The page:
What’s the best way to store embroidery threads? Having organised and accessible threads makes all the difference to an embroiderer’s life. You can easily find the colour you need, and see when you have run out and need to replace one. A selection of neatly stored threads is satisfying and inspiring, whereas a messy tangle of jumbled colours would put you off even starting a project.
I use my threads every day and go through two or three hundred skeins in a year. My most often-used colours are old friends and I know all their shade numbers! I really need a good system to keep track of my threads, and to stop me running out of my most-used shades.
There are many different ideas out there (I like the wooden clothes-pegs method) and you can buy all sorts of decorative bobbins to wind thread onto. If you only use a few shades you can have fun storing them on a sheep, a butterfly or a unicorn wearing roller skates . Or you can download printable templates to cut and decorate your own. I’d love to have cats’ ears and faces on all mine, but realistically that’s not going to happen!
More conventionally there are plain card or plastic bobbins, but the plastic boxes to fit them are rather ugly and there’s really no need to buy them as you can make your own from card. Find a container first, then cut your bobbins in a suitable size and shape to fit it. A pretty tin or a wooden box can be divided into sections with strips of thick card.
I looked at various methods suggested on other blogs and websites before writing this, and found many ideas for storing individual colours, but as I use stranded thread, and always split the thread into one, two or three strands before sewing, I need a system for keeping all the separated strands organised as well. Obsessive, but necessary! Also, I cut my lengths as I go along, depending on what I’m stitching, so the systems used for cross stitch and tapestry where you cut your skein into equal lengths then twist or braid it, don’t work for me.
So here is my system.
My thread box came from a continental supermarket and was intended for storing selections of teabags. The divided sections are the perfect size for thread bobbins, and the lid keeps the dust out.
I cut pieces of card to fit the sections, and cut a little way into the edge at each end to make a notch to secure the end of the thread. I write the shade number on the card. Three sections of the box are filled with these bobbins of whole thread, wound straight from the skein. I keep my most-used colours at the front in their own section, but you can order them by colour or shade number.
On the right-hand side is the section for divided threads. I cut a piece of card and snip three notches along the top and bottom, write on the shade number, then wind 3-strand pieces at one end, 2-strand pieces in the middle, and 1-strand at the other end. When I’m sewing I can easily find the colour I need, in whichever thickness, so I can go straight to one-strand gold 303 to embroider stars on an elephant’s saddlecloth, or three-strand blue 130 to stitch a dog’s jacket. I have three separate cards for white, as I use it most often, and always have lots of left-over lengths.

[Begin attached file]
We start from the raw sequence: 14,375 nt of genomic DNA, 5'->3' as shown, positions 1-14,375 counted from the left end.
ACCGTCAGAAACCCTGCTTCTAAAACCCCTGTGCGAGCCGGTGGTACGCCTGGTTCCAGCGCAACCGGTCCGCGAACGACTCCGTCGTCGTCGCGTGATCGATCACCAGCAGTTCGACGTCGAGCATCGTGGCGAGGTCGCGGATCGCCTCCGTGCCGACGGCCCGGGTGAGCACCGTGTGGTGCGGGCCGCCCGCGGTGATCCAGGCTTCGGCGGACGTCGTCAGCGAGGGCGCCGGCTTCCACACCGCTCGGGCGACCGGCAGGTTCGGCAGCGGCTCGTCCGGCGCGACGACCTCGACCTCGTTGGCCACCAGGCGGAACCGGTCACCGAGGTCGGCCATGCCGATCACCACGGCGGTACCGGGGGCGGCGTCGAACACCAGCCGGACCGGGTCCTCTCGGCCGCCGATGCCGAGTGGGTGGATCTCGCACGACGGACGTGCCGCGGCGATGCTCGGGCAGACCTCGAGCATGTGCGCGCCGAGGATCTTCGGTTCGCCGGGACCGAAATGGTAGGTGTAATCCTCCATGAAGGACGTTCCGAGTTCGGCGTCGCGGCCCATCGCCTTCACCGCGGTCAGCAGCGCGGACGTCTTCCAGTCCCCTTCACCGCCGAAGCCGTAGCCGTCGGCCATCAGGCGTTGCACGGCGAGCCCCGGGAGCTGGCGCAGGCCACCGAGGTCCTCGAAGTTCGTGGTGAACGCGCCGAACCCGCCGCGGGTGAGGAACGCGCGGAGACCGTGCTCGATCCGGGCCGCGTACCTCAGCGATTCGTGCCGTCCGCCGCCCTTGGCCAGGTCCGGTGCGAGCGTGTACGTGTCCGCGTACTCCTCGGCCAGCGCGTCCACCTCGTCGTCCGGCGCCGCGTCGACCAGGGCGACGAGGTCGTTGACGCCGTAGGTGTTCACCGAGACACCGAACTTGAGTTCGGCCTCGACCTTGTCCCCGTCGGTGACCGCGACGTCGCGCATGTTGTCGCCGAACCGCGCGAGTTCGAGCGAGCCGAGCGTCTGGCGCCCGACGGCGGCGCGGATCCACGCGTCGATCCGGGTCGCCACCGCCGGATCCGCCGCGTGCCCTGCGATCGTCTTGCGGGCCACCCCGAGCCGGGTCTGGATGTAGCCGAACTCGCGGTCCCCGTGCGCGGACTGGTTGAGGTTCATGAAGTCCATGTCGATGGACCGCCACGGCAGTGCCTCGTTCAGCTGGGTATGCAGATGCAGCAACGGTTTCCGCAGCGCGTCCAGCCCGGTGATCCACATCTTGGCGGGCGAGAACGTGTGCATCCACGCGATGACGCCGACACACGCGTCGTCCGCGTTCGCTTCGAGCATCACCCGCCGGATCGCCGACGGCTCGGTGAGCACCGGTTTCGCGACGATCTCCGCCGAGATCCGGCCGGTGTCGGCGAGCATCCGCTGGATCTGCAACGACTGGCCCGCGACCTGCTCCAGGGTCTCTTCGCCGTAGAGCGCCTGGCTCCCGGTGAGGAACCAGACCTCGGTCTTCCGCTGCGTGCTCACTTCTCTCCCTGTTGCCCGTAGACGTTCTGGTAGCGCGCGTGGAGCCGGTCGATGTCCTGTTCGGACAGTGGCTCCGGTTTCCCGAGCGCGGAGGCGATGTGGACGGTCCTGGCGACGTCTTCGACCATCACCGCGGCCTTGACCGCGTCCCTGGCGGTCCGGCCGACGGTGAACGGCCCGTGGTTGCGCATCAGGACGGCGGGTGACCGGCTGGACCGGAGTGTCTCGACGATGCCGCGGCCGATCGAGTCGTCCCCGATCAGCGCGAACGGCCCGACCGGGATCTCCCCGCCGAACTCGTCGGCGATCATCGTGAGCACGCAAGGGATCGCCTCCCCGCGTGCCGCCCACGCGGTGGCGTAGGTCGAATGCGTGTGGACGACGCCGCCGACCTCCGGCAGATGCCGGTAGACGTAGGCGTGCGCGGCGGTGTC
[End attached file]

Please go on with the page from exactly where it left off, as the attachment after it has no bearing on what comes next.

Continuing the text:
Any leftover threads that aren’t long enough to be worth winding on card go in the birds-nest tucked into the front of the box. (A little organised mess is allowed!) If I need a small length I check through the birds-nest first and use up these bits, and that keeps it at a manageable size.
I order my thread by post from the UK as I can’t get the full range of colours I need here, so because of shipping costs I buy lots at a time. The spare skeins live in this small Ikea chest, and I have a list of colours with the shade number and sometimes a note of what I use them for, for re-ordering.
I always use the top-quality thread from either Anchor or DMC, as it’s less knot-prone and more light-fast than the cheaper brands, however tempting those large selection packs are! I do get bulk packs of black and white Anchor stranded cotton on eBay though, which are a lot cheaper than the individual skeins.
Here are a couple of tips for using stranded embroidery thread;
To divide your thread into strands, first cut the length you need for sewing. It’s always worth using two shorter lengths rather than one very long one, which is harder to work with and may get knotted.
Starting in the middle of your cut length, hold 3 strands between thumb and finger of each hand and pull the sections apart gently and slowly towards each end. Don’t rush or force it, or the thread may twist back on itself and get tangled.
If your thread persistently refuses to go through the eye of the needle, try threading the other end, as the fibres may lie flatter in one direction. Or just snip off the end and try again. I don’t use a needle threader but I do need my glasses!